DDT is a synthetic pesticide with a unique and controversial history. During the Second World War, many soldiers became ill with malaria, spread by mosquitoes, and typhus, spread by lice. Pyrethrum was in short supply, so the pesticide DDT came to the rescue and dramatically reduced the spread of both diseases. Typhus was virtually eliminated in many areas in Europe, and DDT sprayed in many areas in the South Pacific virtually eliminated malaria in the region. In fact, chemist Paul Hermann Muller received the Nobel Prize in medicine for discovering how effective and efficient DDT was in dispatching these problematic pests.
In addition, after the war, DDT was made available as an insecticide for public agricultural use. Production increased, and DDT’s use skyrocketed.
Ten years later, the World Health Organization relied largely on DDT in their program to eliminate malaria worldwide. Mortality from the disease was greatly reduced, and the disease was eliminated from Taiwan, much of the South Pacific, northern Australia, northern Africa, the Balkans and most of the Caribbean. And while the disease wasn’t eliminated in Sri Lanka and India, deaths did decrease.
DDT’s success, however, was short lived, as many insect populations quickly developed resistance to the compound. In tropical areas, there was no break in the life cycle of the mosquito – there were always new mosquitoes being born to spread the disease, and the administrative and financial infrastructure to pursue an organized and ongoing program was largely lacking. Malaria remains a deadly disease in Africa today, and current efforts focus on controlling the spread of the disease and treating it, rather than attempting to eradicate it.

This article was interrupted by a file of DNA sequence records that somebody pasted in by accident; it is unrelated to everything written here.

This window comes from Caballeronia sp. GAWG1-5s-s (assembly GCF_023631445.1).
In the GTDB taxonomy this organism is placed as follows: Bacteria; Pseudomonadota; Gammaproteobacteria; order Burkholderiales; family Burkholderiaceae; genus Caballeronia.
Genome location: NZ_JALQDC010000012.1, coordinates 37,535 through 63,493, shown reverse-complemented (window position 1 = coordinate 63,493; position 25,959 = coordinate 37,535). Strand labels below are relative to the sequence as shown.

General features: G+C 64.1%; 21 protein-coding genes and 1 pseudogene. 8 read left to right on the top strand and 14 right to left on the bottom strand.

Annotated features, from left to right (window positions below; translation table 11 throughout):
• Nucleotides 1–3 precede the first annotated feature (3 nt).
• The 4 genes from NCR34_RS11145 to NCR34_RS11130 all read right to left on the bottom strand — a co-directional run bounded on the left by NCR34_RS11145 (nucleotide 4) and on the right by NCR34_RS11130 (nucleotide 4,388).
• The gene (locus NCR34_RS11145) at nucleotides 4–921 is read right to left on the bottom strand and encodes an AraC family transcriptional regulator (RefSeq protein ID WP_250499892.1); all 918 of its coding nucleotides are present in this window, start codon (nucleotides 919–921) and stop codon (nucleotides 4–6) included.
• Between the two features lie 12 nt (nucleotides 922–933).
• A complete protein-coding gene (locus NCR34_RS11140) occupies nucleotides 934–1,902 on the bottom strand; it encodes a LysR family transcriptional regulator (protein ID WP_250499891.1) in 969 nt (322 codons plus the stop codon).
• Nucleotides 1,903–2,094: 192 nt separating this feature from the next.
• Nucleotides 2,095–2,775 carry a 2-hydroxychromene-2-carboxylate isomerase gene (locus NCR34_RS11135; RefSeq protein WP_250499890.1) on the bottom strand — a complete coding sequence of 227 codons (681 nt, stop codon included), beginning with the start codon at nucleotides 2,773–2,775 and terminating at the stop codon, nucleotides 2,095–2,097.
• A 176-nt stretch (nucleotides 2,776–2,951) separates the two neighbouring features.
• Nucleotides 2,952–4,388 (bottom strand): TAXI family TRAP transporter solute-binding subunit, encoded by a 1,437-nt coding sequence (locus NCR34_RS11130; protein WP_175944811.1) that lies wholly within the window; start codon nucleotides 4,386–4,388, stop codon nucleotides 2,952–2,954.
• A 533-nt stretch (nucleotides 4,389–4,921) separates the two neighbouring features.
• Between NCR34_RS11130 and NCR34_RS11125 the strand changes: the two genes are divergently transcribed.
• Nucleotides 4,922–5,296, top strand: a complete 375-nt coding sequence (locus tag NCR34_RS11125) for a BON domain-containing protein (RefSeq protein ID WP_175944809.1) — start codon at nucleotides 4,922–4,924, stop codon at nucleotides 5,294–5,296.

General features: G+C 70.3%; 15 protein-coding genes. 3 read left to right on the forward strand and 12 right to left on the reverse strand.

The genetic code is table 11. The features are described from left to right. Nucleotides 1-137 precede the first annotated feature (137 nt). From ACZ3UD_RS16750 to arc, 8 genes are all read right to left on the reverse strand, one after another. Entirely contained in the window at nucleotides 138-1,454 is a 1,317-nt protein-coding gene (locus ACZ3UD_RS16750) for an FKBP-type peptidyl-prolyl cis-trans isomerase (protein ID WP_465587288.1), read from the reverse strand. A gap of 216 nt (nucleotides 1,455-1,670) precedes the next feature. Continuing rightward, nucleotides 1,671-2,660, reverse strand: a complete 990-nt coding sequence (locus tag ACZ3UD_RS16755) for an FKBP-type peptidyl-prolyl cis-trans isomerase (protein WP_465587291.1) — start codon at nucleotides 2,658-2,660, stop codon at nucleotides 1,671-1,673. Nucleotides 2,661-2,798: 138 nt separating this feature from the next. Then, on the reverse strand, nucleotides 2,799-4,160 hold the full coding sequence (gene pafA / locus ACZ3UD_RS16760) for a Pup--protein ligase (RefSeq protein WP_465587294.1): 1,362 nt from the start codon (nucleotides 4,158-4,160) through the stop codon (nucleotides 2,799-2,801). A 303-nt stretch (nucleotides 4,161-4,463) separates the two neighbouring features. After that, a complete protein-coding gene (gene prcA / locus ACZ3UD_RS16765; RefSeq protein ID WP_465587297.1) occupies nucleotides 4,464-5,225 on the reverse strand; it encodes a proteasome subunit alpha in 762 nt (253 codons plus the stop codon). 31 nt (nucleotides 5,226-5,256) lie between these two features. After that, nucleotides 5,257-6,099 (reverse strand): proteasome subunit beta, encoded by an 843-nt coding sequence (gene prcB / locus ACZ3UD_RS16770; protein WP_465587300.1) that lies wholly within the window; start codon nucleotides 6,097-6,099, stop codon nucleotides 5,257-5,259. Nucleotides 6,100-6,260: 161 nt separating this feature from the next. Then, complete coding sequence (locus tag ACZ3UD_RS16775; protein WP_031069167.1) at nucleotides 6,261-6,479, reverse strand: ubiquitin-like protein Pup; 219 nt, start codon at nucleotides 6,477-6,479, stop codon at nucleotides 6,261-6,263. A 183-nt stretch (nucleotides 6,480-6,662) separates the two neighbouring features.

Fast forward to 1962, when the book Silent Spring was published. This book, by U.S. biologist Rachel Carson, suggested that DDT, along with other pesticides, could cause cancer. Carson contended that the widespread use of DDT was releasing numerous chemicals into the environment, an activity that should be curtailed until more was known about the way these chemicals could affect humans and our environment. In addition, she claimed that birds were especially vulnerable to DDT and, in fact, the ban on DDT – together with the Endangered Species Act – are said to be the two factors instrumental in the resurgence of the bald eagle in the U.S.
Publication of this book helped mark the beginning of the environmental movement and the birth of a new awareness of how human actions affect the world around us. In 1963, then U.S. President Kennedy ordered a Science Advisory Committee to investigate the claims made by Carson. The Committee concurred with Carson’s ideas and recommended that many pesticides be phased out. “Ban DDT” became the rallying cry for the burgeoning ecological movement.
In response to this book and the environment created, DDT was banned in the U.S. in 1972, and the Stockholm Convention went on to ban its use in agriculture worldwide.
However, use of DDT is permitted under an exemption for public health. In 1979, for example, it was used to suppress vectors of the bubonic plague in California. This continued occasional use of DDT is controversial, but used as it is now – only against specific disease vectors or for indoor residual spraying – DDT can still play a crucial role in modern disease management.